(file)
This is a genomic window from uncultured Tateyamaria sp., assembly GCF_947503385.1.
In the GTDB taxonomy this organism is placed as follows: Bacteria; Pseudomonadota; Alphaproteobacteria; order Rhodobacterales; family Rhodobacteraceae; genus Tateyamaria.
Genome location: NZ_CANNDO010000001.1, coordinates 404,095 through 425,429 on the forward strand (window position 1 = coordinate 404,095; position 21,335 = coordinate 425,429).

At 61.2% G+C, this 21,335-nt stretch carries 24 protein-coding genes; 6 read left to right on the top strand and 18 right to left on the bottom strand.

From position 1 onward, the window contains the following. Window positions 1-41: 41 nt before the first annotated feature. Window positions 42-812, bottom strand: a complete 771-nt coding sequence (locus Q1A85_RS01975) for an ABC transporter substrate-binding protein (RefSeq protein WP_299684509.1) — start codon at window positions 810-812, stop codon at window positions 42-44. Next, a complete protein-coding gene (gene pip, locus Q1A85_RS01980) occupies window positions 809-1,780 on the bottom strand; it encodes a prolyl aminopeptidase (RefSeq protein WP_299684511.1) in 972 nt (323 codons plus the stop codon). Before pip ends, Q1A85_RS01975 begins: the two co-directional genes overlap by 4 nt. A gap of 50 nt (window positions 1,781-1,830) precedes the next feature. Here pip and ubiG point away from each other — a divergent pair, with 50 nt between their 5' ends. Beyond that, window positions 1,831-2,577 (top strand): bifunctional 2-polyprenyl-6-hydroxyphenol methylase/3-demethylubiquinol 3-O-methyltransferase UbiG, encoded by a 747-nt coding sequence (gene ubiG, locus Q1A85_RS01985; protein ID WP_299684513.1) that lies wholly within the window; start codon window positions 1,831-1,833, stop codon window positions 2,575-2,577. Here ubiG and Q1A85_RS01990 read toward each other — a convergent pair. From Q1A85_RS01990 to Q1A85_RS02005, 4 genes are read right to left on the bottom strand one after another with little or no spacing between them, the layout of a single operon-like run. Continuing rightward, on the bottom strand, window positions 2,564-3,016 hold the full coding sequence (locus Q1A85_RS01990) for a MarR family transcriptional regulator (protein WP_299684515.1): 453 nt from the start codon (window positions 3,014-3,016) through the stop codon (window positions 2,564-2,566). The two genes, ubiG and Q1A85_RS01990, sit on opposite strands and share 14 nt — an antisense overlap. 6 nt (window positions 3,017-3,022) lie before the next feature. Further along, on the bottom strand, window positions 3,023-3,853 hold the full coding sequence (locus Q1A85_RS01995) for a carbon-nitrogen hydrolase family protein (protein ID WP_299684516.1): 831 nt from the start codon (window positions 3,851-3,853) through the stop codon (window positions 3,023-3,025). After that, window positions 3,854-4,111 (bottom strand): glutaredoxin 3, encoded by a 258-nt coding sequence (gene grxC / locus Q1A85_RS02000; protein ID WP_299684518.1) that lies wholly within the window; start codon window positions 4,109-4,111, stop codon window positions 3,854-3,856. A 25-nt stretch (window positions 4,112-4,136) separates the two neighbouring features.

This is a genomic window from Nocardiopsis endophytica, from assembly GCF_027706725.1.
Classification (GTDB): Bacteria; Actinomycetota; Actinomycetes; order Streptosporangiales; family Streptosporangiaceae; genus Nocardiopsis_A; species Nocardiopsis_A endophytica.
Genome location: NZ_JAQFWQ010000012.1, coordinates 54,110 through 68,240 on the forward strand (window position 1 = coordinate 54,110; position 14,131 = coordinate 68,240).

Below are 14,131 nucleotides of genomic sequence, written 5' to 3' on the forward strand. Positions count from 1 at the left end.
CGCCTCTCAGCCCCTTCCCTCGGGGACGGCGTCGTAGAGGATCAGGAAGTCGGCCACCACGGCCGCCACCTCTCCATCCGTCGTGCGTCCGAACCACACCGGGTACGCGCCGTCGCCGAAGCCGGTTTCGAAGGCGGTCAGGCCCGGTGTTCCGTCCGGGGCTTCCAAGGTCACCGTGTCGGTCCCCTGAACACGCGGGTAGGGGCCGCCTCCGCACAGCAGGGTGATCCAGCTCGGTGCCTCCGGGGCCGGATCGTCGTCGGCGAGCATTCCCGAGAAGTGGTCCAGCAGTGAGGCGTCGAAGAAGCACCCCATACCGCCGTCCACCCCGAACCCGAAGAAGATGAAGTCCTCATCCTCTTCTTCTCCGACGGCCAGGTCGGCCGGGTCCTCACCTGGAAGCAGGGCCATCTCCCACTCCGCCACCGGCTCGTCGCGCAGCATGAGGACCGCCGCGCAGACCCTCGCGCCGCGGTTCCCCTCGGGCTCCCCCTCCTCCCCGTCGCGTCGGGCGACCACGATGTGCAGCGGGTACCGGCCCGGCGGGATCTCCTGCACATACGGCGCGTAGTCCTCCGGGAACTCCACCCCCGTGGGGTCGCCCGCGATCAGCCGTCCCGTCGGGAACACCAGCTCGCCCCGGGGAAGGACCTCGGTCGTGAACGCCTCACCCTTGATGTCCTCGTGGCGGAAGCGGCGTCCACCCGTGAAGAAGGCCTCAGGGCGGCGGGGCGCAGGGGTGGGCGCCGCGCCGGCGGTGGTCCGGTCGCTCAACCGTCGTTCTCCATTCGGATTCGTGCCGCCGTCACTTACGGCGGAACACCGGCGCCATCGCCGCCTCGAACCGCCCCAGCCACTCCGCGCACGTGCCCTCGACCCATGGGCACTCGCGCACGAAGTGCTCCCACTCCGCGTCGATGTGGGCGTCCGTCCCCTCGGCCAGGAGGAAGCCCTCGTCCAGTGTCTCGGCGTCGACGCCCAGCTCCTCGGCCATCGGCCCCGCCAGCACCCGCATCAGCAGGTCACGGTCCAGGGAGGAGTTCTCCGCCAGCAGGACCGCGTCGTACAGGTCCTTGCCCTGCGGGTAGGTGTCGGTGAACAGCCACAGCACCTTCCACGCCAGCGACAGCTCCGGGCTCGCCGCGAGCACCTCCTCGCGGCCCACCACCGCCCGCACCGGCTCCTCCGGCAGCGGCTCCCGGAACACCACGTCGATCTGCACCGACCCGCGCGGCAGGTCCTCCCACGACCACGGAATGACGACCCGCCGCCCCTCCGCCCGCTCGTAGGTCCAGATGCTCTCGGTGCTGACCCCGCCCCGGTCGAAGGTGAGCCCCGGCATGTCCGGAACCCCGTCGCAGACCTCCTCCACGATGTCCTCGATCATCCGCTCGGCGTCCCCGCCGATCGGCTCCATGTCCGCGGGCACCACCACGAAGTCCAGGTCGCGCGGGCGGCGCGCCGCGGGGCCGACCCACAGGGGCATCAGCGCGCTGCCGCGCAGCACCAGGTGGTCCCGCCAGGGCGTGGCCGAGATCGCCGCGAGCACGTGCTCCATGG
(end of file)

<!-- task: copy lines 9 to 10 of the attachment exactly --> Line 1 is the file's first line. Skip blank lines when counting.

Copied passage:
Below are 14,131 nucleotides of genomic sequence, written 5' to 3' on the forward strand. Positions count from 1 at the left end.
CGCCTCTCAGCCCCTTCCCTCGGGGACGGCGTCGTAGAGGATCAGGAAGTCGGCCACCACGGCCGCCACCTCTCCATCCGTCGTGCGTCCGAACCACACCGGGTACGCGCCGTCGCCGAAGCCGGTTTCGAAGGCGGTCAGGCCCGGTGTTCCGTCCGGGGCTTCCAAGGTCACCGTGTCGGTCCCCTGAACACGCGGGTAGGGGCCGCCTCCGCACAGCAGGGTGATCCAGCTCGGTGCCTCCGGGGCCGGATCGTCGTCGGCGAGCATTCCCGAGAAGTGGTCCAGCAGTGAGGCGTCGAAGAAGCACCCCATACCGCCGTCCACCCCGAACCCGAAGAAGATGAAGTCCTCATCCTCTTCTTCTCCGACGGCCAGGTCGGCCGGGTCCTCACCTGGAAGCAGGGCCATCTCCCACTCCGCCACCGGCTCGTCGCGCAGCATGAGGACCGCCGCGCAGACCCTCGCGCCGCGGTTCCCCTCGGGCTCCCCCTCCTCCCCGTCGCGTCGGGCGACCACGATGTGCAGCGGGTACCGGCCCGGCGGGATCTCCTGCACATACGGCGCGTAGTCCTCCGGGAACTCCACCCCCGTGGGGTCGCCCGCGATCAGCCGTCCCGTCGGGAACACCAGCTCGCCCCGGGGAAGGACCTCGGTCGTGAACGCCTCACCCTTGATGTCCTCGTGGCGGAAGCGGCGTCCACCCGTGAAGAAGGCCTCAGGGCGGCGGGGCGCAGGGGTGGGCGCCGCGCCGGCGGTGGTCCGGTCGCTCAACCGTCGTTCTCCATTCGGATTCGTGCCGCCGTCACTTACGGCGGAACACCGGCGCCATCGCCGCCTCGAACCGCCCCAGCCACTCCGCGCACGTGCCCTCGACCCATGGGCACTCGCGCACGAAGTGCTCCCACTCCGCGTCGATGTGGGCGTCCGTCCCCTCGGCCAGGAGGAAGCCCTCGTCCAGTGTCTCGGCGTCGACGCCCAGCTCCTCGGCCATCGGCCCCGCCAGCACCCGCATCAGCAGGTCACGGTCCAGGGAGGAGTTCTCCGCCAGCAGGACCGCGTCGTACAGGTCCTTGCCCTGCGGGTAGGTGTCGGTGAACAGCCACAGCACCTTCCACGCCAGCGACAGCTCCGGGCTCGCCGCGAGCACCTCCTCGCGGCCCACCACCGCCCGCACCGGCTCCTCCGGCAGCGGCTCCCGGAACACCACGTCGATCTGCACCGACCCGCGCGGCAGGTCCTCCCACGACCACGGAATGACGACCCGCCGCCCCTCCGCCCGCTCGTAGGTCCAGATGCTCTCGGTGCTGACCCCGCCCCGGTCGAAGGTGAGCCCCGGCATGTCCGGAACCCCGTCGCAGACCTCCTCCACGATGTCCTCGATCATCCGCTCGGCGTCCCCGCCGATCGGCTCCATGTCCGCGGGCACCACCACGAAGTCCAGGTCGCGCGGGCGGCGCGCCGCGGGGCCGACCCACAGGGGCATCAGCGCGCTGCCGCGCAGCACCAGGTGGTCCCGCCAGGGCGTGGCCGAGATCGCCGCGAGCACGTGCTCCATGG